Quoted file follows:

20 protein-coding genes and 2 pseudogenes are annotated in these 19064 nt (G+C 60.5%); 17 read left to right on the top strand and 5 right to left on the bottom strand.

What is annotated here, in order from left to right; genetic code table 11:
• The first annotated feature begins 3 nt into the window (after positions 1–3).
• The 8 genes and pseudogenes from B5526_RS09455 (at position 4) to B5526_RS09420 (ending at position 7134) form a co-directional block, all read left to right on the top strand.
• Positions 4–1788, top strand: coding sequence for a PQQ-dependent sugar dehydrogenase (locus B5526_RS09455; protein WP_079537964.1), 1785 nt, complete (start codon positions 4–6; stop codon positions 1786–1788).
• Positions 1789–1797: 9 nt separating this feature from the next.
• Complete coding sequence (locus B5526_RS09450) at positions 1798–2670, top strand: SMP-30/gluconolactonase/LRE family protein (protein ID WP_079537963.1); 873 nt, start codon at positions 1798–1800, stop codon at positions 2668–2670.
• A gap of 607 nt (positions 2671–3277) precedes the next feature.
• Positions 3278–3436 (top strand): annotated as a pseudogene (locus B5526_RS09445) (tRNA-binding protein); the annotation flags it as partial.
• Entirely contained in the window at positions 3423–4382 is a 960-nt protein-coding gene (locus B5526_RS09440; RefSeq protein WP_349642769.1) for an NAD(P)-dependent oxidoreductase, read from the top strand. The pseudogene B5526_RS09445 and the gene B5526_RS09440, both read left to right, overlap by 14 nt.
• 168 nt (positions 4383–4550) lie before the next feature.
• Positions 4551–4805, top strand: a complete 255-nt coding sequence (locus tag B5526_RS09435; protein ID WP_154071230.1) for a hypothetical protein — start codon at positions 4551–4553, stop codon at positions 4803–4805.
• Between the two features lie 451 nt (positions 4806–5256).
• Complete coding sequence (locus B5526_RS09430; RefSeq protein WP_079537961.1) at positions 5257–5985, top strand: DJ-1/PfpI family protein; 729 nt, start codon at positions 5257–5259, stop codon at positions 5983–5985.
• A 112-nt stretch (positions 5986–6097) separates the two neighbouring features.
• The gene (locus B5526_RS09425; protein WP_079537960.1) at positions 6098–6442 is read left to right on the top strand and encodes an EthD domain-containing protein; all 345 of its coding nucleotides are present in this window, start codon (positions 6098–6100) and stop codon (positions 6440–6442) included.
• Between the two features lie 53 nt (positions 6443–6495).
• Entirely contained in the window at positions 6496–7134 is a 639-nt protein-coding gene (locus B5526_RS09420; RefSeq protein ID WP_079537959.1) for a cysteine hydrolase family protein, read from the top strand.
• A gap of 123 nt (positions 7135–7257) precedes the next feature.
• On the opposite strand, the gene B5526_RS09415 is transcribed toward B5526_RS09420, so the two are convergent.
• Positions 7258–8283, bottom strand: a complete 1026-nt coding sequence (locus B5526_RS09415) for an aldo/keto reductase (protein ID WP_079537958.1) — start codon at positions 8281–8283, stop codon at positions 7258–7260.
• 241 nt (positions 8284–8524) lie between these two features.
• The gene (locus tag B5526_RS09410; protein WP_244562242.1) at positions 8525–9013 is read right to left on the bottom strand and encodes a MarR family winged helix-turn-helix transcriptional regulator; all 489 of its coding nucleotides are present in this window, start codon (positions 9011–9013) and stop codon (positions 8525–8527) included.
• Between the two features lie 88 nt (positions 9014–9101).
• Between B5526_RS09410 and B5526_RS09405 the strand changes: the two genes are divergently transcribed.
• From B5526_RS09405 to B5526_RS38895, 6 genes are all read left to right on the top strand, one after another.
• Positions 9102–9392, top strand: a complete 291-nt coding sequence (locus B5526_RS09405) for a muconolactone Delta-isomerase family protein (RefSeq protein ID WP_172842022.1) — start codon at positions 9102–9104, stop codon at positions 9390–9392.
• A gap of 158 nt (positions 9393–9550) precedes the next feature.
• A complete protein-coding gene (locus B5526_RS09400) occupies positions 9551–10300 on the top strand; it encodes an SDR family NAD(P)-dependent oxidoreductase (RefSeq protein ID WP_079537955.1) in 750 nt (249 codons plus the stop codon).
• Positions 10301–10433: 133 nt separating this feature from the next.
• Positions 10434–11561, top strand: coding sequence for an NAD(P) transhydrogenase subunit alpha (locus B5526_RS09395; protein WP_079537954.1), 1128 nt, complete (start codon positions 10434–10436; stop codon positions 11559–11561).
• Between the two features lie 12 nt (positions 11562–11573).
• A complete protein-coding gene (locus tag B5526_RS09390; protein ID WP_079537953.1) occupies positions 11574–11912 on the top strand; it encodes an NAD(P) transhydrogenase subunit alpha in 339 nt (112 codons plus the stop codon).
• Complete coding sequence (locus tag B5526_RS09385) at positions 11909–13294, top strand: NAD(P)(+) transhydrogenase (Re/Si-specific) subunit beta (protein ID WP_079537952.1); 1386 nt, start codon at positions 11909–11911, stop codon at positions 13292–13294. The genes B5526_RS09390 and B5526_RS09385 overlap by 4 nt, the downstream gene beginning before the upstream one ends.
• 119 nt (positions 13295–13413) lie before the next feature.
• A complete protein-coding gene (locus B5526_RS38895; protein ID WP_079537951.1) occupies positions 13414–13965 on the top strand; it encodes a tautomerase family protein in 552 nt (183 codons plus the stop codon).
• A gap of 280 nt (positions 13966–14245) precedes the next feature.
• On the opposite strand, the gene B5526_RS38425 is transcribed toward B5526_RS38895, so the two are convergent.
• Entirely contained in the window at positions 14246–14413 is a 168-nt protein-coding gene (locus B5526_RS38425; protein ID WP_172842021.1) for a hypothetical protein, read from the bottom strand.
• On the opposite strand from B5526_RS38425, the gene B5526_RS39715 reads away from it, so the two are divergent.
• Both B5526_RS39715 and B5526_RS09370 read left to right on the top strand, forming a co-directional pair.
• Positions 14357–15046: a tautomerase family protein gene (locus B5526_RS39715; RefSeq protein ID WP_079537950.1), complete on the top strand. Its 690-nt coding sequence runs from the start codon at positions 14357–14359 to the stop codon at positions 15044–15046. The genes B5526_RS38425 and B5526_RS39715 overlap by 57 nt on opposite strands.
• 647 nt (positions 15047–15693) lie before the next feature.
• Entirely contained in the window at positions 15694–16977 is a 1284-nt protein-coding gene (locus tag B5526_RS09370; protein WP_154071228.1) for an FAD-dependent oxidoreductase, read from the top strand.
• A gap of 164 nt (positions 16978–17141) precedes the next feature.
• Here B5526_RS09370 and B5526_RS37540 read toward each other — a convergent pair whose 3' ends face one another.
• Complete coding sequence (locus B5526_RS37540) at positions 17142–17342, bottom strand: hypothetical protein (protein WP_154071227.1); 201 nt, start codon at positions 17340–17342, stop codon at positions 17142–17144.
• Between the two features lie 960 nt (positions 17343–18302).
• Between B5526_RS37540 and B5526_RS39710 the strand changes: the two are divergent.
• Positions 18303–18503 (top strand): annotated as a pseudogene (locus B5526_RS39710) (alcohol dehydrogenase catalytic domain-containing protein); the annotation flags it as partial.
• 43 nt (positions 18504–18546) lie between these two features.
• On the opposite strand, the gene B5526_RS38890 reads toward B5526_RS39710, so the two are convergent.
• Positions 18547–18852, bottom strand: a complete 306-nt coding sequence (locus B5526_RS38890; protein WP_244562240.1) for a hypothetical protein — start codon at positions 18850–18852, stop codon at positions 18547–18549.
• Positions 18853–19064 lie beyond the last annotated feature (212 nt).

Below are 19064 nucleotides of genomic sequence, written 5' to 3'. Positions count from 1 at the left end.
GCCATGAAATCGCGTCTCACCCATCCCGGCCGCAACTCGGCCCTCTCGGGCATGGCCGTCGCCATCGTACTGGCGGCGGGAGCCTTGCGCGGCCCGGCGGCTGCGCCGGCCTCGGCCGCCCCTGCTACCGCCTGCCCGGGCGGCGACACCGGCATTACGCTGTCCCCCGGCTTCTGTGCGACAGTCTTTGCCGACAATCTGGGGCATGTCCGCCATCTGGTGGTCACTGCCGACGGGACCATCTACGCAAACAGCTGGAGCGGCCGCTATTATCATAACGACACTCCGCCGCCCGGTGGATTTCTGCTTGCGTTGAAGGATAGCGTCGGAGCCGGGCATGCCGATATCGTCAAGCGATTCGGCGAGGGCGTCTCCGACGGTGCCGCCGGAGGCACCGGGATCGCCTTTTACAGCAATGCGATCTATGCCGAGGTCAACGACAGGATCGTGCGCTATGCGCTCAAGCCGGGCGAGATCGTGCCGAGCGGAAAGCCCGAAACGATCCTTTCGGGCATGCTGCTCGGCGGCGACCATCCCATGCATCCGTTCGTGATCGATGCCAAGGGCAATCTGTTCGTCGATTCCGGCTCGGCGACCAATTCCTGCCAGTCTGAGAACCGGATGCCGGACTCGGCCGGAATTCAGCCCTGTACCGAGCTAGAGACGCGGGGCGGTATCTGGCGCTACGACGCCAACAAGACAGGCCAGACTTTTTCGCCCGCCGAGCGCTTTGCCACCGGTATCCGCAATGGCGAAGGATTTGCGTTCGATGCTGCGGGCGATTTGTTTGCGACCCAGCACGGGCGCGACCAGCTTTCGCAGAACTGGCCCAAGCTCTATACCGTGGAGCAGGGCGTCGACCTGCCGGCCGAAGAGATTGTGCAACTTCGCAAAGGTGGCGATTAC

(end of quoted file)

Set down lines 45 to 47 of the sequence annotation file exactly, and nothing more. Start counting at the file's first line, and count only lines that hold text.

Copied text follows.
• A gap of 164 nt (positions 16978–17141) precedes the next feature.
• Here B5526_RS09370 and B5526_RS37540 read toward each other — a convergent pair whose 3' ends face one another.
• Complete coding sequence (locus B5526_RS37540) at positions 17142–17342, bottom strand: hypothetical protein (protein WP_154071227.1); 201 nt, start codon at positions 17340–17342, stop codon at positions 17142–17144.